By Yiyan Wang
Modern Chinese Literature and Culture, vol. 25, no. 1 (Spring 2013), pp. 96- 130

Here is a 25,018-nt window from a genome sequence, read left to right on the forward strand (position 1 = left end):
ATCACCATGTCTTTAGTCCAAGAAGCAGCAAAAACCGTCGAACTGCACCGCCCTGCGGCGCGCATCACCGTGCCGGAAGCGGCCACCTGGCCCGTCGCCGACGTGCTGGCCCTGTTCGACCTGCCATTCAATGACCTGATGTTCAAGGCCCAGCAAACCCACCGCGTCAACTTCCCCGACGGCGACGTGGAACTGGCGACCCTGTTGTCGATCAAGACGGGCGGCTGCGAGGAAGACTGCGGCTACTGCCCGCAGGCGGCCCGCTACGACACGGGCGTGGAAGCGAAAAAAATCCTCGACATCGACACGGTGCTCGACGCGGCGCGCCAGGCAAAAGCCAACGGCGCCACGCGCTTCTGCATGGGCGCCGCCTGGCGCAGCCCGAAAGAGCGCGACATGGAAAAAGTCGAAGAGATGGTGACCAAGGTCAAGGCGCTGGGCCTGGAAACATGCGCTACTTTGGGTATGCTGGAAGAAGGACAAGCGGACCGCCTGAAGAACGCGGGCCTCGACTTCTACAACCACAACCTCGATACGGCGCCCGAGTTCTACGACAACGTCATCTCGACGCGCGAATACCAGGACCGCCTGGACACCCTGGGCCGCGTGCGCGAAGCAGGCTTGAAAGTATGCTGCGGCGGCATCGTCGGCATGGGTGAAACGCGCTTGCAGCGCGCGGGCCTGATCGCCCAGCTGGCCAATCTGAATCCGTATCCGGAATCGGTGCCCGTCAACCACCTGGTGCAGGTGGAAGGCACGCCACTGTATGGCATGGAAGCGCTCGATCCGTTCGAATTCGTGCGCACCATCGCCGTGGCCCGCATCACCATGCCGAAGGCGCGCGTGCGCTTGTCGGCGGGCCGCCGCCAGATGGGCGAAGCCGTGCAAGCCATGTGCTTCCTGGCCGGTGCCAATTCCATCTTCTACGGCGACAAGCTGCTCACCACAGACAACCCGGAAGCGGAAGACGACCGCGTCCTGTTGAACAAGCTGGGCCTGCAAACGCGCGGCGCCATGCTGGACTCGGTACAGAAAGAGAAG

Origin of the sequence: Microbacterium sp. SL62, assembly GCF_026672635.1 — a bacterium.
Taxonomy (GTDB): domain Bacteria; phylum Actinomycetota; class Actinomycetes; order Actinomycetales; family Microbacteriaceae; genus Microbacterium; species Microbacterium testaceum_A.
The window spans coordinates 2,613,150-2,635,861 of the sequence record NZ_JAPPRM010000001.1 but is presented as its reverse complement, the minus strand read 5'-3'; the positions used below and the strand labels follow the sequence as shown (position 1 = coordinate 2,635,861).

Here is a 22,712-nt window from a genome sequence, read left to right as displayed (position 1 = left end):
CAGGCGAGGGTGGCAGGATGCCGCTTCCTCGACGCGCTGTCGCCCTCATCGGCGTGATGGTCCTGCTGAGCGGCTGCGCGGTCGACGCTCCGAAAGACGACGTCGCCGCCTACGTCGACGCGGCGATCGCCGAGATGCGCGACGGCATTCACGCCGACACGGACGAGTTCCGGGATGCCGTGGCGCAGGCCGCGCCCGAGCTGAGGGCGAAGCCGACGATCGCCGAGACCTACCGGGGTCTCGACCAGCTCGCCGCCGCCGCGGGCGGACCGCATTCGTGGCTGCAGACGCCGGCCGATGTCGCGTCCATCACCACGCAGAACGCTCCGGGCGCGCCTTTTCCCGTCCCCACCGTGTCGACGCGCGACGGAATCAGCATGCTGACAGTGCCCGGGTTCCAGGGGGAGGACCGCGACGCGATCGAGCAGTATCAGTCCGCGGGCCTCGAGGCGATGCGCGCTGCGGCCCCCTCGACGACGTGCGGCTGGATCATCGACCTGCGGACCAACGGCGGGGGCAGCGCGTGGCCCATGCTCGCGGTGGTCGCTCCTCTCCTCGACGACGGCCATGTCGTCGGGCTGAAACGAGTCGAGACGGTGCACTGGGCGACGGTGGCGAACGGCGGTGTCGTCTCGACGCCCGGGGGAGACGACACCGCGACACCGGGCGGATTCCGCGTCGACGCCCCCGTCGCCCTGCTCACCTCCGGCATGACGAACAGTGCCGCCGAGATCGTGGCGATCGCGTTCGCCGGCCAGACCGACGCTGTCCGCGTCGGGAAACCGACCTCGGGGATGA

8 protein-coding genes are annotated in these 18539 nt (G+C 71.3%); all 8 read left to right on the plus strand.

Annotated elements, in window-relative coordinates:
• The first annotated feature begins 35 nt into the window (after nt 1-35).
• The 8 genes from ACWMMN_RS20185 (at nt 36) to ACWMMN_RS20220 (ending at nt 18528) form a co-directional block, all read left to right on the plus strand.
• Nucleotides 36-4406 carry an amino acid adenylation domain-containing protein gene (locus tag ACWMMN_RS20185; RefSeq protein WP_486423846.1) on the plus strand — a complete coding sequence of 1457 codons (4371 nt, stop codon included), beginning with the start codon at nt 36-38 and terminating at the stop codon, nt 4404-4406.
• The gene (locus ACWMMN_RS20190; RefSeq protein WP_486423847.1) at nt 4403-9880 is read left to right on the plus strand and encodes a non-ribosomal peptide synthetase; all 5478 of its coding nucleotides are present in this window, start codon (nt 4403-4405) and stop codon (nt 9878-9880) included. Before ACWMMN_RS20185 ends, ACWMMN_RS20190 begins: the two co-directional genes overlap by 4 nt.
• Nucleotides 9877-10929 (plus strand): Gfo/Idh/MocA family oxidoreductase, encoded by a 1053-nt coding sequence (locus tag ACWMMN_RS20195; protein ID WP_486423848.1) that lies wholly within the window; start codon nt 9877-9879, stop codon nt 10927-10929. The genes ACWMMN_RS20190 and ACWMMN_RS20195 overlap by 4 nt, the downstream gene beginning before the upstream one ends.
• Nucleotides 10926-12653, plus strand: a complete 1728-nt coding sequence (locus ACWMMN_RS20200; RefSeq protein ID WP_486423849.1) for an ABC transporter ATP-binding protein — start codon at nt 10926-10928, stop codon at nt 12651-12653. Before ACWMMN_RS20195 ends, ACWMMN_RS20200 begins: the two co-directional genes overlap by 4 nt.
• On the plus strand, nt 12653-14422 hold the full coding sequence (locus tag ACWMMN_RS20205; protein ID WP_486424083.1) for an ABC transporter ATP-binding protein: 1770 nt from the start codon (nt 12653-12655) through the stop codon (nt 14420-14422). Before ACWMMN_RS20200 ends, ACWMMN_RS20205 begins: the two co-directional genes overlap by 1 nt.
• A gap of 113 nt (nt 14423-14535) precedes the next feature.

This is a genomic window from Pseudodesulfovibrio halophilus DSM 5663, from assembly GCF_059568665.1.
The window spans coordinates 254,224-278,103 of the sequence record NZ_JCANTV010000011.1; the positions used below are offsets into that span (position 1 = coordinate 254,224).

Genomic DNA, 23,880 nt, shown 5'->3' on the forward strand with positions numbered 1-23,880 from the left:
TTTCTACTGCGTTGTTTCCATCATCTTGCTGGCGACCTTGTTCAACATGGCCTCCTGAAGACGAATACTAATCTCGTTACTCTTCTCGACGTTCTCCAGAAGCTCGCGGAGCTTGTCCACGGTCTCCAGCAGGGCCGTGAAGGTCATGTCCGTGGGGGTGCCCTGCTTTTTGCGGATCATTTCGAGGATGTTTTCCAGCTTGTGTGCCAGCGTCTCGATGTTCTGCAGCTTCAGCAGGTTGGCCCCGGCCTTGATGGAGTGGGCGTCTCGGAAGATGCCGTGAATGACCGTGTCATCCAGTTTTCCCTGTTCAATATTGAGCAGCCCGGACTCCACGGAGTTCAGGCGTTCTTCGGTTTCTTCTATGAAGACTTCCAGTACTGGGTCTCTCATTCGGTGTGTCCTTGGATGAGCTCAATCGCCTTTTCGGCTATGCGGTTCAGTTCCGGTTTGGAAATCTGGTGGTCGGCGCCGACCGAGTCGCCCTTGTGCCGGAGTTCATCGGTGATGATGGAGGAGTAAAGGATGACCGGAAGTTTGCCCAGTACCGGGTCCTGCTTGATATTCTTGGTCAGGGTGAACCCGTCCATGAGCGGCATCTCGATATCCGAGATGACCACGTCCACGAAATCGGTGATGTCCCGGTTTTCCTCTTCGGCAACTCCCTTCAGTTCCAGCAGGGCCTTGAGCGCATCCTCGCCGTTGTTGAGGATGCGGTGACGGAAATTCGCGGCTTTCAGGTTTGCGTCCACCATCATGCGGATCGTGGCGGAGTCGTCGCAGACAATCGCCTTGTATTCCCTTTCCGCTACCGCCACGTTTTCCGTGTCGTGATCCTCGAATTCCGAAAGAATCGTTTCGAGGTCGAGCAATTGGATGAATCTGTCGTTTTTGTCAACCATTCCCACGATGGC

Alai, the Tibetan writer from Aba, has to date produced dozens of short stories and essays and three major novels: Red Poppies (1999), Empty Mountains (2004-2009), and King Gesar (2009). He writes in Chinese about his native place Aba and his stories feature local ethnography and the history of Eastern Tibet. This essay explores Alai’s narrative construction of local history and life in eastern Tibet in the context of the modern Chinese literary trope, the native place (guxiang), in order to probe the tension between ethnic writing, China’s national literature and national imagining. It unravels the complexity of cultural politics in Alai’s configuration of a Tibet located in the periphery of a Sino-Tibet border region. This essay argues that Alai’s writing should be understood in the historical context of Tibetan cultural sphere and his relocation of Tibet displays an alternative ethnography and historiography that challenge the contemporary paradigm of understanding literature through the nation-state framework.